Where Were You? box set celebrates a defining period for Leeds music scene

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Where Were You?, a three-CD celebration of independent music from Leeds from 1978 to 1989, is a collection that feels long overdue.

Gathering tracks from 68 artists, the Cherry Red compilation commemorates a particularly vibrant period for the city’s music scene, from which sprang the likes of Soft Cell, Gang of Four, The Mekons, Scritti Politti, the Sisters of Mercy, The Mission and The Wedding Present, who would go on to international renown. But also memorialised are dozens of lesser-known acts, such as Rouge, Rats and Delicious and Shake Appeal, who may only have released one or two singles yet are worthy of note.

The collection is the brainchild of Benoit Farvak, the French-born guitarist with Leeds band Salvation who were part of the city’s Gothic scene in the 1980s and still continue to perform today. He assembled the tracklist with Richard Rouska, musician, writer and founder of indie label Rouska Records.

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“It covers the early punk years, post-punk, then it goes into the darker Goth scene and all the way down to the indie years and shoegazers and then electronic stuff coming in towards the end,” says Farvak, noting how “coherent” it all sounds. “Especially at that time, you’d think all those bands had nothing in common – in fact there was a bit of competition, you would not mix with the other bands etcetera – but looking at it now, and listening to it, it really makes sense.

Salvation are among the contingent of Goth bands from Leeds featured on Where Were You?. Picture: Cherry Red RecordsSalvation are among the contingent of Goth bands from Leeds featured on Where Were You?. Picture: Cherry Red Records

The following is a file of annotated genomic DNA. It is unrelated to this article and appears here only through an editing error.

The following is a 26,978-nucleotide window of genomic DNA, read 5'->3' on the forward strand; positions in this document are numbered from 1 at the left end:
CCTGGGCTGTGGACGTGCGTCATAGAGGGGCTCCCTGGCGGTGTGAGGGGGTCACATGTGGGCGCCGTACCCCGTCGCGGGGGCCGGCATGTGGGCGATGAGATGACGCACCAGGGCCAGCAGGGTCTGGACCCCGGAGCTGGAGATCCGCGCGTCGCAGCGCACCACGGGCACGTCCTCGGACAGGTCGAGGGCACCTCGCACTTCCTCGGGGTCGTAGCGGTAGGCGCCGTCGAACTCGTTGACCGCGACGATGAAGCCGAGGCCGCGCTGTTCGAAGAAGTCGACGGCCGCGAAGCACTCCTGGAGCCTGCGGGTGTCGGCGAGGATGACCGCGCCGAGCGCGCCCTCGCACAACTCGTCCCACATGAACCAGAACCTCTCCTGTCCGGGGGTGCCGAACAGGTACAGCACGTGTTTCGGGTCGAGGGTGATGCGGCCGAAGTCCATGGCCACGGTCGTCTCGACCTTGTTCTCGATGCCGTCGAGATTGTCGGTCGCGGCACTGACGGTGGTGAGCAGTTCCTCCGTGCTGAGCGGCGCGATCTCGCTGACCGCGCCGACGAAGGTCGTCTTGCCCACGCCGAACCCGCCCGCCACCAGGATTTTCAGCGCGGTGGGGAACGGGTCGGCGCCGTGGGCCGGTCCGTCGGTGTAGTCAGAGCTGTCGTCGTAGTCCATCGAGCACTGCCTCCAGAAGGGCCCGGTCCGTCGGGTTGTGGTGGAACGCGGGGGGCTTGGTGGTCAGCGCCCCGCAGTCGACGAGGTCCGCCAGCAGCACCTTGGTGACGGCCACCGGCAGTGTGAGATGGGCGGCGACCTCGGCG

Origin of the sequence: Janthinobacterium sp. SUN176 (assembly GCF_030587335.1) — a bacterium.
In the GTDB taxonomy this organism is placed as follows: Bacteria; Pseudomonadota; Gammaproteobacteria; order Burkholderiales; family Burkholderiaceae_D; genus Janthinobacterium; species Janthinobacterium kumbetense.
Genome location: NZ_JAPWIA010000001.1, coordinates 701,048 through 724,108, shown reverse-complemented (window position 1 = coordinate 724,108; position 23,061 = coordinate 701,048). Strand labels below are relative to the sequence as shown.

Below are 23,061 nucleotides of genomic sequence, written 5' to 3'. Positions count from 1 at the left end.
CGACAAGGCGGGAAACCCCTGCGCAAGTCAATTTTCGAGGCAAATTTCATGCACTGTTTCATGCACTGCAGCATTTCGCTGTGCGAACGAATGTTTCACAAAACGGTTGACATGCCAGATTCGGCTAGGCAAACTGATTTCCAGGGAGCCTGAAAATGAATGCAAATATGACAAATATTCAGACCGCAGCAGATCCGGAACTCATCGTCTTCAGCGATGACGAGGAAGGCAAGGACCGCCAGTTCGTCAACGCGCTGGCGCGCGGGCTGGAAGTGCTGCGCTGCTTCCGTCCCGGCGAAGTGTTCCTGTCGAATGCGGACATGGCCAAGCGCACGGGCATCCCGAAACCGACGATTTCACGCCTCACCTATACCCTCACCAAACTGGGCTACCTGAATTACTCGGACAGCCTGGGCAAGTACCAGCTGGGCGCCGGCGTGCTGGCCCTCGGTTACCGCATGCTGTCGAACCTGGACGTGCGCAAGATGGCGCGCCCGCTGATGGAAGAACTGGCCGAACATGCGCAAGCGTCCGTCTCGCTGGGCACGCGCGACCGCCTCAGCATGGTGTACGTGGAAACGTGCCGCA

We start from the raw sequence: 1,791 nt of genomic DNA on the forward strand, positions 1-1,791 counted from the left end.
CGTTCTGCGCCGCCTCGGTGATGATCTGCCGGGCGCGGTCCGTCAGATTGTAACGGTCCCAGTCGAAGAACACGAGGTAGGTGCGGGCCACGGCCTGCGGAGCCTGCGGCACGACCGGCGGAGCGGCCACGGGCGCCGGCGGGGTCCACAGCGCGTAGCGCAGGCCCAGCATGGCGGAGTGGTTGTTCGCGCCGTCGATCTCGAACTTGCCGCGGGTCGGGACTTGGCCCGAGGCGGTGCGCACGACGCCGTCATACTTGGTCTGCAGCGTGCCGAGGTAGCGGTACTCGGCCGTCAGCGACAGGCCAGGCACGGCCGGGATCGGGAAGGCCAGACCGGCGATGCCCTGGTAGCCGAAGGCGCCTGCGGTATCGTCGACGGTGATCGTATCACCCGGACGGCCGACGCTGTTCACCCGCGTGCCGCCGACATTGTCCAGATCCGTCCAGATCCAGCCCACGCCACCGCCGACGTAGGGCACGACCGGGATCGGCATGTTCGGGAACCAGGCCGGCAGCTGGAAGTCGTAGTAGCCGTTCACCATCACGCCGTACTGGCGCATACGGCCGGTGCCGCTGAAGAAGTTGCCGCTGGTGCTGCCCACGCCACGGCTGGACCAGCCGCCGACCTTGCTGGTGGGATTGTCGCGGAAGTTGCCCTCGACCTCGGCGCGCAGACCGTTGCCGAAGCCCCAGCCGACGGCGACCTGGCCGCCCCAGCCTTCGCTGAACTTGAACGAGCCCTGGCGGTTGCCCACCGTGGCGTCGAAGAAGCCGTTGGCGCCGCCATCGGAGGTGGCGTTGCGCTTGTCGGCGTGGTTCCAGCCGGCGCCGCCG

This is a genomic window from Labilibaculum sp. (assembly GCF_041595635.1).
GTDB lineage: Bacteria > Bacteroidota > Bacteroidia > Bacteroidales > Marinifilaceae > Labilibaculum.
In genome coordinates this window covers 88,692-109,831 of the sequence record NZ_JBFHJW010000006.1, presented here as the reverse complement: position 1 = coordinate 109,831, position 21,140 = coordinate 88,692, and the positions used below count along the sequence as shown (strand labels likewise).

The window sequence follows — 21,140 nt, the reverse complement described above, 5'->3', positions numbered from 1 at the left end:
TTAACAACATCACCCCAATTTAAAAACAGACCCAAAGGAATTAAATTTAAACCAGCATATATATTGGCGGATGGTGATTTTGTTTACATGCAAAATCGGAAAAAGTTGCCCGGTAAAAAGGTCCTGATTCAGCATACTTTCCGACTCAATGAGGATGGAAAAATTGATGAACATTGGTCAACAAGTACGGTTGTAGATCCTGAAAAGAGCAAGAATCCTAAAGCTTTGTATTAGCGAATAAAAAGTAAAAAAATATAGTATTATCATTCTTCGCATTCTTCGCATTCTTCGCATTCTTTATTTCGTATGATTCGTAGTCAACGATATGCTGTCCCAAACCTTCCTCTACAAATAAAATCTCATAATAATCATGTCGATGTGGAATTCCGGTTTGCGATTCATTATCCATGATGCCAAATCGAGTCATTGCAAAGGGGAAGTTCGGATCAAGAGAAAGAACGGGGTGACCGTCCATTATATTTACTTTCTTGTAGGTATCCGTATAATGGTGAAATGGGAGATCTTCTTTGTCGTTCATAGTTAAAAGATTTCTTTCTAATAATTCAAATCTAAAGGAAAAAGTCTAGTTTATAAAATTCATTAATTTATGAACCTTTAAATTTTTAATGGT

Salvation are among the contingent of Goth bands from Leeds featured on Where Were You?. Picture: Cherry Red Records

“The idea was to do it in chronological order. At one stage, we thought should we do a more indie CD and Goth on another CD, but if you listen to them in chronological order it really holds together.”

Farvak says it’s a “mystery” why nobody has ever done such a compilation before. “Every city has had a compilation – or several compilations – but not Leeds, (at least) not such a complete retrospective. I have a relationship with Cherry Red Records because they brought out a compilation of Salvation (songs) a long time ago, so I kept in touch with them. I came up with the idea a long time ago and it was never (the) right (time), but I kept at it. I was very persistent and eventually they said, ‘It’s not a bad idea, we’ll do it’ and I was over the moon.”